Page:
Following trauma or transplant biopsy subcapsular hematomas can appear. They usually show a crescentic appearance and exert mass effect on the underlying renal parenchyma, situation known as Page Kidney. This mass effect may result in hypertension.

 

Lymphoceles (image 5)

Lymphoceles rank second in our study (22% of all collections), although they have been described as the most common collections in literature (5-20%). They are more likely to appear some weeks after surgery, commonly 4 – 8 weeks.

 

Lymphoceles are round or oval, well-defined, homogeneous fluid collections. Septations may be seen, but are less common than in hematomas.

 

Seromas (image 6)

Seromas are unusual (<1%) and tend to appear in the immediate postoperative period.

 

Their radiological appearance consists on a rounded and sharply defined fluid collection. Smooth and thin septations may be seen.

 

Radiologically lymphoceles and seromas can be very similar. However lymphoceles tend to appear some weeks after surgery, while seromas are present from the immediate postoperative period.

 

Urinomas (image 7)

Urinomas are uncommon complications (less than 1% registered at our institution). They manifest in the early postoperative period.

 

Most common site of leakage is the ureterovesicle anastomosis, due to surgical technique or distal ureteral necrosis.

 

Radiological features of urinomas are similar to lymphoceles and seromas. Differentiation with lymphoceles can be done based on post-surgical time. Urinomas and seromas are more difficult to distinguish.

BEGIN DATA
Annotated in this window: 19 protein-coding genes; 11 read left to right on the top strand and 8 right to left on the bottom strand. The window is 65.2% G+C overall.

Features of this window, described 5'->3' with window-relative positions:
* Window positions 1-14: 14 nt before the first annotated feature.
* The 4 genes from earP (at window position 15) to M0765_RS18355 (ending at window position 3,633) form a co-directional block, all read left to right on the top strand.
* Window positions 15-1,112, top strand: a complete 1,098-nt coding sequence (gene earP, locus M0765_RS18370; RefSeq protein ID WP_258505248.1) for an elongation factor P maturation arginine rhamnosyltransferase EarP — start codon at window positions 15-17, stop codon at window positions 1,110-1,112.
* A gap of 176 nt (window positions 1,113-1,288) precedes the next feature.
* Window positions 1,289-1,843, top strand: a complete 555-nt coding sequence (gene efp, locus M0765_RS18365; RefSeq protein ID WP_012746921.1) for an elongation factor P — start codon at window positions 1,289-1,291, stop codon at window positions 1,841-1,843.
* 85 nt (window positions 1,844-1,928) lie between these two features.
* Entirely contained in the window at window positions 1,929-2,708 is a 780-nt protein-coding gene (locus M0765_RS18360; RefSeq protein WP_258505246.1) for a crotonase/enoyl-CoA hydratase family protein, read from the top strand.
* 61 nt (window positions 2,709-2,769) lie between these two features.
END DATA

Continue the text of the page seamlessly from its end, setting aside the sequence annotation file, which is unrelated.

If patient’s renal function allows, contrast-enhanced CT or MR imaging with delayed images acquisition can be used. Accumulation of contrast material inside the collection confirms urinary leakage (image 6, B and C).

 

Abscesses (image 8)

Peritransplant abscesses are rare. They usually develop within the first few weeks after transplantation, by pyelonephritis or bacterial superinfection of a lymphocele, hematoma, seroma or urinoma.

 

Patients may have few signs or symptoms of infection because of their immunosuppressed state.

 

Abscesses have a complex, cystic, nonspecific appearance. However, the presence of gas within a collection is specific. An irregular enhancing wall and / or a simple collection that becomes sonographically more complex are suspicious.

 

PARENCHYMAL ABNORMALITIES

 

Diffuse parenchymal abnormalities

Acute Tubular Necrosis (ATN)

Most frequent complication after renal transplantation, appearing in the early postoperative period. Approximately half of renal transplantations (51% in our series) will develop ATN.

 

Nonspecific radiologic features have been described. US are the most helpful modality, as CT usually shows a non-morphologically altered graft or nonspecific perfusion abnormalities.

 

US may show renal enlargement, increased cortical thickness with altered echogenicity (increased or decreased) and loss of cortico-medullary differentiation. Duplex Doppler evaluation is mandatory. Most cases in our hospital showed elevated resistive index (>0, 75). Most publications consider a cut-off value of 0,8. However, elevated IRs is not a specific measure. It can also be seen in other causes of graft malfunction (images 9, 10).

 

Final diagnosis requires biopsy.

 

Hyperacute and acute rejection

In hyperacute rejection, the graft fails immediately, usually identified in the operating room.